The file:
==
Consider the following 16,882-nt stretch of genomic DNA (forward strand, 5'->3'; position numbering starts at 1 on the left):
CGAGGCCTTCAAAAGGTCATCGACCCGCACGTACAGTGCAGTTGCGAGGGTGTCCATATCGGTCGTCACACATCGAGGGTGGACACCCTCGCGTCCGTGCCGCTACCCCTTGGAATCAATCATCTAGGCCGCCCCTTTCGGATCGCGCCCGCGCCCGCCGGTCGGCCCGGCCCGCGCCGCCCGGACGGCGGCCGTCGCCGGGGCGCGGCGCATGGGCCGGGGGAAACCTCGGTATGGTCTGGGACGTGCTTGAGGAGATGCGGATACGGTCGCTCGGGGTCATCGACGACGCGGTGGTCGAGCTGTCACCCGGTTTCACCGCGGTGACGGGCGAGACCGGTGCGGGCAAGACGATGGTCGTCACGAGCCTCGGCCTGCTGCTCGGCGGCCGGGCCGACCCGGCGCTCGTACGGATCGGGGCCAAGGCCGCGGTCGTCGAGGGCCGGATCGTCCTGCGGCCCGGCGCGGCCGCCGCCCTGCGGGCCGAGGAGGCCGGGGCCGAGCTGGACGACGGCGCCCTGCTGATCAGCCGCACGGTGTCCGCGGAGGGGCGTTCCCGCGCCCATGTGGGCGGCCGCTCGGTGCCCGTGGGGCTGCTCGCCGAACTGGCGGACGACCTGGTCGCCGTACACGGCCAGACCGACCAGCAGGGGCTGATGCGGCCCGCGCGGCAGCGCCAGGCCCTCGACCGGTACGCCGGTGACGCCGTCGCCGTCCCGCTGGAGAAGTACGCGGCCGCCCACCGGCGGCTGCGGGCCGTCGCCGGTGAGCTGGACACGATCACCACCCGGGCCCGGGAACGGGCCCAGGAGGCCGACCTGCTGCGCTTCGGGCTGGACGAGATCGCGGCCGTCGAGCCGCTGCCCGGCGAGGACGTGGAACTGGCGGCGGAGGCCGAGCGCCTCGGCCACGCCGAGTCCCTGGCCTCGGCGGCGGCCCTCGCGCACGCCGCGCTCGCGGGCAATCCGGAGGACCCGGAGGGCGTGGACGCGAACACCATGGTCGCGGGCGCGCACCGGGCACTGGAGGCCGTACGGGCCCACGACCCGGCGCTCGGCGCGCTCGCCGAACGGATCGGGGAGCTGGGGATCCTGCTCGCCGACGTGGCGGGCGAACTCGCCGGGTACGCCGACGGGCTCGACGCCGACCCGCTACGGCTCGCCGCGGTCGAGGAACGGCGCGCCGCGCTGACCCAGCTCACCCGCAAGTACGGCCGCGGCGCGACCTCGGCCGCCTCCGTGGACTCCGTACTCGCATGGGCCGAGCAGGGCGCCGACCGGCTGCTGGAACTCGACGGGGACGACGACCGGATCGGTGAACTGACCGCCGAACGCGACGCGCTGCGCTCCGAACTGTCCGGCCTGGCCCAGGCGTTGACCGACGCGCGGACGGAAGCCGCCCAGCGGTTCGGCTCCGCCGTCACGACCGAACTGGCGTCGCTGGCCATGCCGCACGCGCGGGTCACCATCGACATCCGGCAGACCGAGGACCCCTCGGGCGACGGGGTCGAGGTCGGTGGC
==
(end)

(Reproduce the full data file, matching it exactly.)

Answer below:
Consider the following 16,882-nt stretch of genomic DNA (forward strand, 5'->3'; position numbering starts at 1 on the left):
CGAGGCCTTCAAAAGGTCATCGACCCGCACGTACAGTGCAGTTGCGAGGGTGTCCATATCGGTCGTCACACATCGAGGGTGGACACCCTCGCGTCCGTGCCGCTACCCCTTGGAATCAATCATCTAGGCCGCCCCTTTCGGATCGCGCCCGCGCCCGCCGGTCGGCCCGGCCCGCGCCGCCCGGACGGCGGCCGTCGCCGGGGCGCGGCGCATGGGCCGGGGGAAACCTCGGTATGGTCTGGGACGTGCTTGAGGAGATGCGGATACGGTCGCTCGGGGTCATCGACGACGCGGTGGTCGAGCTGTCACCCGGTTTCACCGCGGTGACGGGCGAGACCGGTGCGGGCAAGACGATGGTCGTCACGAGCCTCGGCCTGCTGCTCGGCGGCCGGGCCGACCCGGCGCTCGTACGGATCGGGGCCAAGGCCGCGGTCGTCGAGGGCCGGATCGTCCTGCGGCCCGGCGCGGCCGCCGCCCTGCGGGCCGAGGAGGCCGGGGCCGAGCTGGACGACGGCGCCCTGCTGATCAGCCGCACGGTGTCCGCGGAGGGGCGTTCCCGCGCCCATGTGGGCGGCCGCTCGGTGCCCGTGGGGCTGCTCGCCGAACTGGCGGACGACCTGGTCGCCGTACACGGCCAGACCGACCAGCAGGGGCTGATGCGGCCCGCGCGGCAGCGCCAGGCCCTCGACCGGTACGCCGGTGACGCCGTCGCCGTCCCGCTGGAGAAGTACGCGGCCGCCCACCGGCGGCTGCGGGCCGTCGCCGGTGAGCTGGACACGATCACCACCCGGGCCCGGGAACGGGCCCAGGAGGCCGACCTGCTGCGCTTCGGGCTGGACGAGATCGCGGCCGTCGAGCCGCTGCCCGGCGAGGACGTGGAACTGGCGGCGGAGGCCGAGCGCCTCGGCCACGCCGAGTCCCTGGCCTCGGCGGCGGCCCTCGCGCACGCCGCGCTCGCGGGCAATCCGGAGGACCCGGAGGGCGTGGACGCGAACACCATGGTCGCGGGCGCGCACCGGGCACTGGAGGCCGTACGGGCCCACGACCCGGCGCTCGGCGCGCTCGCCGAACGGATCGGGGAGCTGGGGATCCTGCTCGCCGACGTGGCGGGCGAACTCGCCGGGTACGCCGACGGGCTCGACGCCGACCCGCTACGGCTCGCCGCGGTCGAGGAACGGCGCGCCGCGCTGACCCAGCTCACCCGCAAGTACGGCCGCGGCGCGACCTCGGCCGCCTCCGTGGACTCCGTACTCGCATGGGCCGAGCAGGGCGCCGACCGGCTGCTGGAACTCGACGGGGACGACGACCGGATCGGTGAACTGACCGCCGAACGCGACGCGCTGCGCTCCGAACTGTCCGGCCTGGCCCAGGCGTTGACCGACGCGCGGACGGAAGCCGCCCAGCGGTTCGGCTCCGCCGTCACGACCGAACTGGCGTCGCTGGCCATGCCGCACGCGCGGGTCACCATCGACATCCGGCAGACCGAGGACCCCTCGGGCGACGGGGTCGAGGTCGGTGGC